A court in Baku has extended the detention of military-political leaders of Artsakh by an additional four months, following their initial four-month detention. These high-ranking officials, including former Artsakh State Minister Ruben Vardanyan, Major General David Manukyan, Speaker of the National Assembly and member of the ARF Bureau Davit Ishkhanyan and others, were unlawfully detained by Azerbaijan during the ethnic cleansing of Artsakh, facing charges tied to their affiliation with Artsakh.
During a visit to Baku on January 29, Hulusi Akar, chairman of Turkey’s Parliamentary Committee on National Defense and former Defense Minister, insisted that Armenia promptly accept Azerbaijan’s proposals for a peace agreement. “It should accept the hand of peace extended by Azerbaijan, otherwise it will suffer serious damages just like in the 2020 war,” Akar said. Akar also emphasized the enduring partnership between Azerbaijan and Turkey and their commitment to collaboration following the 2020 Artsakh War.
Georgian Prime Minister Irakli Garibashvili has announced his resignation. Pro-government Georgian media has indicated that Garibashvili will be replaced by Irakli Kobakhidze, chair of the ruling Georgian Dream party, while Garibahsvili will take over Kobakhidze’s role as party chair. The announcement comes a month after Bidzina Ivanishvili, the billionaire founder of Georgian Dream, became the party’s honorary chair and the party amended its charter to allow the honorary chair to approve prime ministerial candidates.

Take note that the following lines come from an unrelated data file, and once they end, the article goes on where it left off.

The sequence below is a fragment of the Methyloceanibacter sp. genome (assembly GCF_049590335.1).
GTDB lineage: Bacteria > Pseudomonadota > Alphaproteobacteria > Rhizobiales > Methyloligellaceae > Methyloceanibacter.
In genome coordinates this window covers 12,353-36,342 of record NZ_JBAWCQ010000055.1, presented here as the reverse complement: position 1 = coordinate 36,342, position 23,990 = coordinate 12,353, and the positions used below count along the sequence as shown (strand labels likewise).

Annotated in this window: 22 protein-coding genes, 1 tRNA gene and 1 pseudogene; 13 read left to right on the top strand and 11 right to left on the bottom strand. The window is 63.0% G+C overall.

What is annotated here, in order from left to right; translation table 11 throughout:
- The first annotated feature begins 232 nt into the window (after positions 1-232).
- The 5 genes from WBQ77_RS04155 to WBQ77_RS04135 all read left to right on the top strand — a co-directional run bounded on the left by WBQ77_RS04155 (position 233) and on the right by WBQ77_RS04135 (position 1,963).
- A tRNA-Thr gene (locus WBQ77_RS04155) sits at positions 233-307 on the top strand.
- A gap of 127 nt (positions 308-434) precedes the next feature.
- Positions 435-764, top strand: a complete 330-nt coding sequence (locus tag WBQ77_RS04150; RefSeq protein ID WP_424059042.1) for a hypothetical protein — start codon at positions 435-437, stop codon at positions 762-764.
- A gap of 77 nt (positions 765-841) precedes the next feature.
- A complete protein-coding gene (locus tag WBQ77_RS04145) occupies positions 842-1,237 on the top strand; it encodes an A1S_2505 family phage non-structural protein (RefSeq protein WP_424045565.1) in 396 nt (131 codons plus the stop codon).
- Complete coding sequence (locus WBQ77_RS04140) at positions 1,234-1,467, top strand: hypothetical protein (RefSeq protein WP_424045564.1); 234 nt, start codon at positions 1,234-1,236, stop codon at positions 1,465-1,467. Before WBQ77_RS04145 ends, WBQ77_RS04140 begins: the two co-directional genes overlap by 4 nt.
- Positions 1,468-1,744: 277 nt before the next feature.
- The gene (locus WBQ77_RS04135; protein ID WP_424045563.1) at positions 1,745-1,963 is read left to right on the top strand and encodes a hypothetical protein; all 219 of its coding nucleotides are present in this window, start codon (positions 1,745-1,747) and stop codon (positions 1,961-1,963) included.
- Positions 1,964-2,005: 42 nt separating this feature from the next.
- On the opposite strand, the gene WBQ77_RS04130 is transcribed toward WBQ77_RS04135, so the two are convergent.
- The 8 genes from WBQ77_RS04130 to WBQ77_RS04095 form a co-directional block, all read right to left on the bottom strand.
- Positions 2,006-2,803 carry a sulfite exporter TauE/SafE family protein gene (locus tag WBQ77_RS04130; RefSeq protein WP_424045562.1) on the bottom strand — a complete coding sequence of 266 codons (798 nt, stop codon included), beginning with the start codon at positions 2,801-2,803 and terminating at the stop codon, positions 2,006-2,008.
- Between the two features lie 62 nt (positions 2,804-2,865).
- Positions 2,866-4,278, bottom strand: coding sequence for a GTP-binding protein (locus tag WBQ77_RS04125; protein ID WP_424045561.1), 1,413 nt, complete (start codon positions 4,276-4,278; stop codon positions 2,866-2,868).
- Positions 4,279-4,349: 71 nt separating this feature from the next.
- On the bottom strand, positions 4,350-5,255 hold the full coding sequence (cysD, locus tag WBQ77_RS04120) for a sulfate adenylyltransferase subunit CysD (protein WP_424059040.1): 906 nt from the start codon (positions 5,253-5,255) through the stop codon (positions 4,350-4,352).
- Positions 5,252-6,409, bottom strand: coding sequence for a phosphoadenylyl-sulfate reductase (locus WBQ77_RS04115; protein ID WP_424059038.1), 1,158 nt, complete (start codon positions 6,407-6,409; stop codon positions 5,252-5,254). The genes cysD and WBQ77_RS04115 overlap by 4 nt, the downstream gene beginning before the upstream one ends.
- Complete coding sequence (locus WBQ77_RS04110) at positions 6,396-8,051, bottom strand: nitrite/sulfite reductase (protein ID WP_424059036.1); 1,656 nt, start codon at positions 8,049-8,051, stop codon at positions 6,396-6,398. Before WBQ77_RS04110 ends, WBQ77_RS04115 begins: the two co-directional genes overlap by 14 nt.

Meanwhile, Garibashvili has declared the formalization of a memorandum outlining a strategic partnership between Georgia and Armenia. Garibashvili emphasized the enduring nature of the bilateral friendship and collaboration, stating that the memorandum serves to codify and enhance existing relations across diverse domains. He highlighted the historically entrenched alliance and profound connections between the two nations, portraying their relationship as transcending mere geographical proximity, characterized by a deep and enduring friendship.
Canada and Turkey have reportedly reached an agreement to resume the export of Canadian drone parts to Turkey. The deal is expected to be effective after Ankara completes the ratification of Sweden’s NATO bid. Turkey swiftly endorsed Sweden’s NATO membership this week after a 20-month delay. Turkey is anticipated to send the final documents to Washington soon, enabling Canada to lift the export controls imposed in 2020. Canada suspended technology sales to Turkey after it concluded that Azerbaijan used Canadian optical equipment attached to Turkish-made drones during the 2020 Artsakh War.